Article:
Election 2006 Congressional Ballot
Charles Franklin at Political Arithmetik has really become the must-read polling related blog in this election cycle.
Prof. Franklin has one part of the data that I've been longing to see for months - the trend of the generic congressional ballot difference between Democrats (D) and Republicans (R) in opinion polls taken in the 1-2 year period prior to each election, starting with the 1994 election. If you are a reader interested in the 2006 election results, you should drop everything and click through and read his post and absorb the wonderful chart that accompanies it.
But don't jump to any conclusions on the chart just yet.
After you read his post, click over to this must-read post by Prof. Matthew Soberg Shugart at Fruits and Votes, who compares the generic congressional ballot difference (D-R) in polls conducted just before the election in each year (starting in 1994) to the actual D-R vote difference in the election.
I won't spoil the fun for you by sharing all the lovely data that Prof. Franklin and Prof. Shugart have posted. But I'll make a few of my own preliminary observations here and invite those amongst you who are somewhat statistically inclined to share your thoughts in the comments. (Note: In addition to keeping in mind the error bars associated with the polls, one obviously needs to analyze the directionality of the trend lines. It is insufficient to merely look at the absolute values in the generic Congressional ballot polls.)
1. Congressional ballot opinion polls routinely and significantly overstate the D-R (Dem minus Rep) vote percentage difference expected in the elections. A quick review of Prof. Shugart's data suggests that on average the overestimate of the Democratic vote percentage in polls taken right before the election is roughly 6.4 + 4.0%. (I'm not entirely surprised by this).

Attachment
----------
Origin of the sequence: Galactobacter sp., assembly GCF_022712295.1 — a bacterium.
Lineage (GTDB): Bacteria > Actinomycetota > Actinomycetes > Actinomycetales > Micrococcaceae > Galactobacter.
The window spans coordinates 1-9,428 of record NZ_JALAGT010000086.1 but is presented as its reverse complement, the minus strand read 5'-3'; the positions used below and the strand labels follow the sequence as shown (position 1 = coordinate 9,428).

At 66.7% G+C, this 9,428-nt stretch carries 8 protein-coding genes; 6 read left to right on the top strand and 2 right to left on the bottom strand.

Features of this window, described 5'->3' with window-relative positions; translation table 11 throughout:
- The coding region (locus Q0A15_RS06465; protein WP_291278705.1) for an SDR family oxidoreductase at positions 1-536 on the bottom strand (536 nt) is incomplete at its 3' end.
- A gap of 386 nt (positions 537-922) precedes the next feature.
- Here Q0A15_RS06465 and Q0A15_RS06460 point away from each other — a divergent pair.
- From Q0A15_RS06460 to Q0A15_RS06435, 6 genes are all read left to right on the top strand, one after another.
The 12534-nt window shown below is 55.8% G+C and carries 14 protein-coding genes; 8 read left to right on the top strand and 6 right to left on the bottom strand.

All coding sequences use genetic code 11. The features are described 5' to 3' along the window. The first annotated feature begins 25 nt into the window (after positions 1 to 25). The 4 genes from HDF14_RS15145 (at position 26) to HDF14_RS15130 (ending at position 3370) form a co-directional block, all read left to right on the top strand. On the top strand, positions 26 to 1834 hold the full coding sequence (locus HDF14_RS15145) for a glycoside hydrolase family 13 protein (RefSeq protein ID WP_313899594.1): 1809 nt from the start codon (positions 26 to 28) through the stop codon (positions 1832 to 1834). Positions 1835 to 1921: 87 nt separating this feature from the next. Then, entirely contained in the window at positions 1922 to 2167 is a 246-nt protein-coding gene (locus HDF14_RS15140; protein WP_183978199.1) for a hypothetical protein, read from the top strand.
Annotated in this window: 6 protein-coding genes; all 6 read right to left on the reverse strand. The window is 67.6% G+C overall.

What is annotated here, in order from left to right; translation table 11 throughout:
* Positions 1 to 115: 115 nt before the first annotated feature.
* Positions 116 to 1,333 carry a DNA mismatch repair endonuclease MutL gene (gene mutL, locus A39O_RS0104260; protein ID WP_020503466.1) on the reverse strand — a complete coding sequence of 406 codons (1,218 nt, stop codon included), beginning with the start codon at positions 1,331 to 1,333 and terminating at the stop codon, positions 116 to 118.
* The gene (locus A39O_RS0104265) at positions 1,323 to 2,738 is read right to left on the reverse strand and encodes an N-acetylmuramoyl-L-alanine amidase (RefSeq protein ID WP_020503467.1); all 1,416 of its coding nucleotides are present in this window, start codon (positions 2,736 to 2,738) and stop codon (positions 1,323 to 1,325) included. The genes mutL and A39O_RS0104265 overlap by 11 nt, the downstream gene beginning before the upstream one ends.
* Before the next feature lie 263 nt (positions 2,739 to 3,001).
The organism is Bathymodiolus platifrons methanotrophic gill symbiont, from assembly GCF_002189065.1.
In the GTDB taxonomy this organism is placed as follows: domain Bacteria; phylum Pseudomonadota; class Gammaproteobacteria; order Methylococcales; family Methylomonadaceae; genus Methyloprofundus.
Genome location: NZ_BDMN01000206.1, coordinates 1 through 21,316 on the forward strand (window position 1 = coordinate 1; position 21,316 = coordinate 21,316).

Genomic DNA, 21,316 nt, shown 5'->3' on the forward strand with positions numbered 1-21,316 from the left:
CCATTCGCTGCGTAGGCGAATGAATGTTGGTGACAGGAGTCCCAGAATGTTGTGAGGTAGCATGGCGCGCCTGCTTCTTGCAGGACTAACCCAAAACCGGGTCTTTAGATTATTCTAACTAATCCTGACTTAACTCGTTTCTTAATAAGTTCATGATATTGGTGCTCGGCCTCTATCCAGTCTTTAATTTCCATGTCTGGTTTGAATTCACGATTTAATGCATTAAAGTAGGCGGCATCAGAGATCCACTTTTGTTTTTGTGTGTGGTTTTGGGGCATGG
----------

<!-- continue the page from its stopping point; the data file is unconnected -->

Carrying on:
2. The trend in the D-R difference in Congressional ballot polls for 2006 is somewhat unusual in comparison to polls from 1994, 1998, 2000, 2002 and 2004. In all of the latter years, as Prog. Shugart has noted, the two-party vote ended up being in favor of the Republican party.
3. The only year in which the Congressional ballot poll D-R difference trend shows some qualitative similarities right up to the election, in comparison to what we see so far in 2006, is the year 1996. Interestingly, 1996 was the only national election in the last decade in which Democrats won a greater percentage (albeit a very small percentage of ~0.3%) of votes than Republicans in the 2-party Congressional vote.
4. Is 2006 going to turn out like 1996 or like 2004? I have no idea. All we can say is that if the current trend in the polls of the Congressional ballot continues, then Democrats may actually have a good chance of doing well in the elections this year.
I hope Prof. Franklin will continue to update the Congressional ballot poll chart, and add the approximate error bars associated with the polling data and the actual electoral 2-party results to all of his charts. That would be an even greater public service than what he has been doing this year - and he has been doing a tremendous public service already!